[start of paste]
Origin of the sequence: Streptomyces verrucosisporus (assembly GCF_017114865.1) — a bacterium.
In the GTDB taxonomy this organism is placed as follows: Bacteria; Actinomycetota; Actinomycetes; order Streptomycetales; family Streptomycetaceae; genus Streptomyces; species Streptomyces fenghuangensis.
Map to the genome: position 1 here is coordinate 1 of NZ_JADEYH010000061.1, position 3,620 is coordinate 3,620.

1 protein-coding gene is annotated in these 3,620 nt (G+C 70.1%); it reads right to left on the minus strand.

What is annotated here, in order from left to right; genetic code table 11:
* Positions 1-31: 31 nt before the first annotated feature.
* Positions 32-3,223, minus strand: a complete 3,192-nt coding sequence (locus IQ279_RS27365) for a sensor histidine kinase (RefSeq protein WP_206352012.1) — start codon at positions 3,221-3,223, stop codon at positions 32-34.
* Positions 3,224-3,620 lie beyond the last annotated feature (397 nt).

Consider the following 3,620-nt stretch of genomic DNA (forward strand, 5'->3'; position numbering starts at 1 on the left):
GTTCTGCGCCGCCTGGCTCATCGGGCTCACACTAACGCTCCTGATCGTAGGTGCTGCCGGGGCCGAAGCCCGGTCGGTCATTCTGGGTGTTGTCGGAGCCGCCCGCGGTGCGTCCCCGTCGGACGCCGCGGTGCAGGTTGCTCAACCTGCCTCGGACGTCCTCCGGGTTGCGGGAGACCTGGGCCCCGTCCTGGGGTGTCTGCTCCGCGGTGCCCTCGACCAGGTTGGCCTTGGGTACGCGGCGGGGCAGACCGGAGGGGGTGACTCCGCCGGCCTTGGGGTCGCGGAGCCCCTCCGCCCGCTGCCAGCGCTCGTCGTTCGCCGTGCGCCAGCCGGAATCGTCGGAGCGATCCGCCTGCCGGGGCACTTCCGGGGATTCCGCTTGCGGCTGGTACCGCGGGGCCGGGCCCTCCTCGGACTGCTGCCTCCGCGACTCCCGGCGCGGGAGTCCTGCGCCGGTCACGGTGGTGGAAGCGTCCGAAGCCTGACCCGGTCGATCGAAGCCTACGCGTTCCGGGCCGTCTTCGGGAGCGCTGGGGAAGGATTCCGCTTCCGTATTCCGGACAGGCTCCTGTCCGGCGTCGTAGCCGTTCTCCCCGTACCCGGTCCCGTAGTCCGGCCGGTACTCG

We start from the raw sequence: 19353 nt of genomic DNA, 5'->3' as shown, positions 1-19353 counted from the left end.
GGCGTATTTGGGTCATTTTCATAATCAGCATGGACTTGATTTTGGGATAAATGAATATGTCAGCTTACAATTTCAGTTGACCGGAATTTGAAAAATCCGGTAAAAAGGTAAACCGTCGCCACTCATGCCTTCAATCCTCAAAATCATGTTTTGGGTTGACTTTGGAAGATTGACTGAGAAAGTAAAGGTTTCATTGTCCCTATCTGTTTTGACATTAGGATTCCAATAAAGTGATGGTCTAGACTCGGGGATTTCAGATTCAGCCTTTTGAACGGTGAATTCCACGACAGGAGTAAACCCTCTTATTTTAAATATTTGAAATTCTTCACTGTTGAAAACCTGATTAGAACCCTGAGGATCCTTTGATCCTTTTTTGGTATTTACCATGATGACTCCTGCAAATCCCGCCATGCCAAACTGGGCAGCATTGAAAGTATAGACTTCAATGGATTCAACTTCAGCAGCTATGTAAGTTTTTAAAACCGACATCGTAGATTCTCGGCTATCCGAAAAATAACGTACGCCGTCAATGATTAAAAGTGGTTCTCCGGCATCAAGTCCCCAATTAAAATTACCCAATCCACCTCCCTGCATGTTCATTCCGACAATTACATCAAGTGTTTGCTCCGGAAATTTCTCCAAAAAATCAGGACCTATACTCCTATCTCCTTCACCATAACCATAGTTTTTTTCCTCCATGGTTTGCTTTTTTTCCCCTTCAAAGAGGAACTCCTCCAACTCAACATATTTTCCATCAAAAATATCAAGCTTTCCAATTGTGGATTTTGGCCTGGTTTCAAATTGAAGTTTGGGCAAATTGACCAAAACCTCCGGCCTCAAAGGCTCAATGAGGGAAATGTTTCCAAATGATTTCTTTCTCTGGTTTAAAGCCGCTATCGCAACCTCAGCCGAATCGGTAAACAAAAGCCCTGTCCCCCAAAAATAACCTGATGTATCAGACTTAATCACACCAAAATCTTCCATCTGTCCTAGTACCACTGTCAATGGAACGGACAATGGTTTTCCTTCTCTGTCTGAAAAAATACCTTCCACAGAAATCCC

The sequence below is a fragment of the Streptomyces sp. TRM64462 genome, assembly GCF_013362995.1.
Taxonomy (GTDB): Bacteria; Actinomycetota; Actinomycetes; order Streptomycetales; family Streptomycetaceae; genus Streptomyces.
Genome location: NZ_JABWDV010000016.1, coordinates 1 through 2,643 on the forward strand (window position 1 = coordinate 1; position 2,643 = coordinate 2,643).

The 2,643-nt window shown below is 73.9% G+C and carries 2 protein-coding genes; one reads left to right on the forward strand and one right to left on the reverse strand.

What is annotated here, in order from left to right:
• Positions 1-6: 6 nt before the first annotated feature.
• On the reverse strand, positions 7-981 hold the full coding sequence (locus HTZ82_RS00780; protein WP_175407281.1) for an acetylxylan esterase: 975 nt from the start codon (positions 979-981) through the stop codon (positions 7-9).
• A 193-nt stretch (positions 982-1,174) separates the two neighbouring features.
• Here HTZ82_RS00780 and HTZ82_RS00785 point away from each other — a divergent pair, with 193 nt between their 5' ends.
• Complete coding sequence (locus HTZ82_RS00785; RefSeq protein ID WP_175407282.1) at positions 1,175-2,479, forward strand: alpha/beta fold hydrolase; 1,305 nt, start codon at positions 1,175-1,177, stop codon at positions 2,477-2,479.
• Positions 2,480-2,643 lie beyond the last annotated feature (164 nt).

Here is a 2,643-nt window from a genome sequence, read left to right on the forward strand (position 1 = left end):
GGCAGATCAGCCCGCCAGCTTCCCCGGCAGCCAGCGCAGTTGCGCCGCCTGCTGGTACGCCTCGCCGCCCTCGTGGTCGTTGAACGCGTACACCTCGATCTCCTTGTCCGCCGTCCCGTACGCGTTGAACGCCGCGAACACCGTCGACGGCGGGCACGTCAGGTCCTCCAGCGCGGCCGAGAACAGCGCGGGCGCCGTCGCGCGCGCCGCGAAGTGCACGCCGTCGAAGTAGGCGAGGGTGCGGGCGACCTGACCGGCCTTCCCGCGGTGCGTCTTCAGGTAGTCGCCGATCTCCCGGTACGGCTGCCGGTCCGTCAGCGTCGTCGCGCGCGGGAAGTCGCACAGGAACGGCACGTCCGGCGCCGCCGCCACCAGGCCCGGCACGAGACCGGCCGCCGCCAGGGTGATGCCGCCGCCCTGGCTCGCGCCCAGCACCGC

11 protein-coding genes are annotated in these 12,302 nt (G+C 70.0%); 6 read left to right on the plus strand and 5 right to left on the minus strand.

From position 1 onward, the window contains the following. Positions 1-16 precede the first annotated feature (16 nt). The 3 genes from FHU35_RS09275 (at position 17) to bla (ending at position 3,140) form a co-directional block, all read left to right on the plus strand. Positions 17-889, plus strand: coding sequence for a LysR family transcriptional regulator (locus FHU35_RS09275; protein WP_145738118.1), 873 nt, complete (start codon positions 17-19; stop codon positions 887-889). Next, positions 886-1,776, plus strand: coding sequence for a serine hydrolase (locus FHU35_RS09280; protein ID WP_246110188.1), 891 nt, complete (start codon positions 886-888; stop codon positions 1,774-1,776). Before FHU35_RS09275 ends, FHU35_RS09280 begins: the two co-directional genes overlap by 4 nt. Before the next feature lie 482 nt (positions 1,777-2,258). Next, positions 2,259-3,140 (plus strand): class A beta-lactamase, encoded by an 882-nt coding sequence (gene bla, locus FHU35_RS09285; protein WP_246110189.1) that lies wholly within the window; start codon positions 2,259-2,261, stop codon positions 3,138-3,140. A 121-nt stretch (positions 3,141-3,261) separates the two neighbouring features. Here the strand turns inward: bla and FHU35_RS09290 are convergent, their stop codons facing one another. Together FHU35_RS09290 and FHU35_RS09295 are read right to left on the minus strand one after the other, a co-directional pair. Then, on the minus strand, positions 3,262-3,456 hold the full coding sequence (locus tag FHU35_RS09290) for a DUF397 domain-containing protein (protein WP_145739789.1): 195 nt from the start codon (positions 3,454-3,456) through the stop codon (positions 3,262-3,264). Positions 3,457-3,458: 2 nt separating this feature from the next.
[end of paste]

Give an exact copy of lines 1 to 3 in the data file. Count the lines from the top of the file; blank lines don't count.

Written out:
Origin of the sequence: Streptomyces verrucosisporus (assembly GCF_017114865.1) — a bacterium.
In the GTDB taxonomy this organism is placed as follows: Bacteria; Actinomycetota; Actinomycetes; order Streptomycetales; family Streptomycetaceae; genus Streptomyces; species Streptomyces fenghuangensis.
Map to the genome: position 1 here is coordinate 1 of NZ_JADEYH010000061.1, position 3,620 is coordinate 3,620.